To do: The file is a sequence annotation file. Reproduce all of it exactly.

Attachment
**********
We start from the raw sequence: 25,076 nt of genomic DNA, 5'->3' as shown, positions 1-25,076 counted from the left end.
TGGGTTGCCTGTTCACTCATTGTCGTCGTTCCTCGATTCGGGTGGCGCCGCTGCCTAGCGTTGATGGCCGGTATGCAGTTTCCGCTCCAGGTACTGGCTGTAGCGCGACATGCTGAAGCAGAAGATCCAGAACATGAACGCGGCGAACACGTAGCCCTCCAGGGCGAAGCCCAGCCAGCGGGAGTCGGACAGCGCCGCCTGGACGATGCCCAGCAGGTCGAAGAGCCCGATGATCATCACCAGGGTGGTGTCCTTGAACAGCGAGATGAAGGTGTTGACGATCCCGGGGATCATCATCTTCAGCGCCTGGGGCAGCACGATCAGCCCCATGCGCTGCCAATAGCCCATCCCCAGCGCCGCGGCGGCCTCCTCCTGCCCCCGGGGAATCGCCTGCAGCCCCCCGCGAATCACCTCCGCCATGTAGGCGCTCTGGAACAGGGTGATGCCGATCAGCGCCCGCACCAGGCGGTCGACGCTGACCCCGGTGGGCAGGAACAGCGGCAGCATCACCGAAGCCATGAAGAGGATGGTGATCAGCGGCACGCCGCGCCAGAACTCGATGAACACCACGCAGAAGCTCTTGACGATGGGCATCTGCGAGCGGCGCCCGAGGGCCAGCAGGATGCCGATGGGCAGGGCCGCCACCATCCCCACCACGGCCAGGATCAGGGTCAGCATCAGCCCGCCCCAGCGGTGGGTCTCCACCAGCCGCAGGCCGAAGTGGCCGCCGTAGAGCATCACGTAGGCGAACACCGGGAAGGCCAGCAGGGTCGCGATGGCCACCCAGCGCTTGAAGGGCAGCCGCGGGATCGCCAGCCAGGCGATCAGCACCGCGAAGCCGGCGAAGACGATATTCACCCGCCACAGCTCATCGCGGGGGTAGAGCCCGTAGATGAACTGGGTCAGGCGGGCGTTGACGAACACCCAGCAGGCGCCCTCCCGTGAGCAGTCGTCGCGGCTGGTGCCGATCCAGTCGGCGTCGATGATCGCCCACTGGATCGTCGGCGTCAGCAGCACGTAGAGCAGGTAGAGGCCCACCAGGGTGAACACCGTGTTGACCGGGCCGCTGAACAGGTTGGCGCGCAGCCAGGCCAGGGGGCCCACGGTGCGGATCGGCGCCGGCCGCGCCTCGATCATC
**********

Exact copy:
We start from the raw sequence: 25,076 nt of genomic DNA, 5'->3' as shown, positions 1-25,076 counted from the left end.
TGGGTTGCCTGTTCACTCATTGTCGTCGTTCCTCGATTCGGGTGGCGCCGCTGCCTAGCGTTGATGGCCGGTATGCAGTTTCCGCTCCAGGTACTGGCTGTAGCGCGACATGCTGAAGCAGAAGATCCAGAACATGAACGCGGCGAACACGTAGCCCTCCAGGGCGAAGCCCAGCCAGCGGGAGTCGGACAGCGCCGCCTGGACGATGCCCAGCAGGTCGAAGAGCCCGATGATCATCACCAGGGTGGTGTCCTTGAACAGCGAGATGAAGGTGTTGACGATCCCGGGGATCATCATCTTCAGCGCCTGGGGCAGCACGATCAGCCCCATGCGCTGCCAATAGCCCATCCCCAGCGCCGCGGCGGCCTCCTCCTGCCCCCGGGGAATCGCCTGCAGCCCCCCGCGAATCACCTCCGCCATGTAGGCGCTCTGGAACAGGGTGATGCCGATCAGCGCCCGCACCAGGCGGTCGACGCTGACCCCGGTGGGCAGGAACAGCGGCAGCATCACCGAAGCCATGAAGAGGATGGTGATCAGCGGCACGCCGCGCCAGAACTCGATGAACACCACGCAGAAGCTCTTGACGATGGGCATCTGCGAGCGGCGCCCGAGGGCCAGCAGGATGCCGATGGGCAGGGCCGCCACCATCCCCACCACGGCCAGGATCAGGGTCAGCATCAGCCCGCCCCAGCGGTGGGTCTCCACCAGCCGCAGGCCGAAGTGGCCGCCGTAGAGCATCACGTAGGCGAACACCGGGAAGGCCAGCAGGGTCGCGATGGCCACCCAGCGCTTGAAGGGCAGCCGCGGGATCGCCAGCCAGGCGATCAGCACCGCGAAGCCGGCGAAGACGATATTCACCCGCCACAGCTCATCGCGGGGGTAGAGCCCGTAGATGAACTGGGTCAGGCGGGCGTTGACGAACACCCAGCAGGCGCCCTCCCGTGAGCAGTCGTCGCGGCTGGTGCCGATCCAGTCGGCGTCGATGATCGCCCACTGGATCGTCGGCGTCAGCAGCACGTAGAGCAGGTAGAGGCCCACCAGGGTGAACACCGTGTTGACCGGGCCGCTGAACAGGTTGGCGCGCAGCCAGGCCAGGGGGCCCACGGTGCGGATCGGCGCCGGCCGCGCCTCGATCATC